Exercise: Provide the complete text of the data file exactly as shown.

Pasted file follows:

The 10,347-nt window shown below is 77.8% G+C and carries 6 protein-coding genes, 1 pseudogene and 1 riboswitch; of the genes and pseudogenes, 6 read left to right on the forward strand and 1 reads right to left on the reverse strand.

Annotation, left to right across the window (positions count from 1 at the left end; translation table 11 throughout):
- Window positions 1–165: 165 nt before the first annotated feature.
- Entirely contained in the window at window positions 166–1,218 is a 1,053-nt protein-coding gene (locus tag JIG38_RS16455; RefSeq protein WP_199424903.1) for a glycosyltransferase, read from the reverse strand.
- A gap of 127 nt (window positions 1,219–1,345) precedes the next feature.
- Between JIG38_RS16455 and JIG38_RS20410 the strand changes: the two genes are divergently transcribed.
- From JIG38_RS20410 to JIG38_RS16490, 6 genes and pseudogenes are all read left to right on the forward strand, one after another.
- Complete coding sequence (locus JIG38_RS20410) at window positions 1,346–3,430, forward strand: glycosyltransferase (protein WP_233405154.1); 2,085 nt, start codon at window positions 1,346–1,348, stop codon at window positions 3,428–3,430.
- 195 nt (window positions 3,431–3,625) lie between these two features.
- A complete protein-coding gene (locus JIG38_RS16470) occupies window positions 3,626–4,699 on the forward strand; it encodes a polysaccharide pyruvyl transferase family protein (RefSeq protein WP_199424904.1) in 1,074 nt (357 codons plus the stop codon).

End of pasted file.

The 10,347-nt window shown below is 77.8% G+C and carries 6 protein-coding genes, 1 pseudogene and 1 riboswitch; of the genes and pseudogenes, 6 read left to right on the forward strand and 1 reads right to left on the reverse strand.

Annotation, left to right across the window (positions count from 1 at the left end; translation table 11 throughout):
- Window positions 1–165: 165 nt before the first annotated feature.
- Entirely contained in the window at window positions 166–1,218 is a 1,053-nt protein-coding gene (locus tag JIG38_RS16455; RefSeq protein WP_199424903.1) for a glycosyltransferase, read from the reverse strand.
- A gap of 127 nt (window positions 1,219–1,345) precedes the next feature.
- Between JIG38_RS16455 and JIG38_RS20410 the strand changes: the two genes are divergently transcribed.
- From JIG38_RS20410 to JIG38_RS16490, 6 genes and pseudogenes are all read left to right on the forward strand, one after another.
- Complete coding sequence (locus JIG38_RS20410) at window positions 1,346–3,430, forward strand: glycosyltransferase (protein WP_233405154.1); 2,085 nt, start codon at window positions 1,346–1,348, stop codon at window positions 3,428–3,430.
- 195 nt (window positions 3,431–3,625) lie between these two features.
- A complete protein-coding gene (locus JIG38_RS16470) occupies window positions 3,626–4,699 on the forward strand; it encodes a polysaccharide pyruvyl transferase family protein (RefSeq protein WP_199424904.1) in 1,074 nt (357 codons plus the stop codon).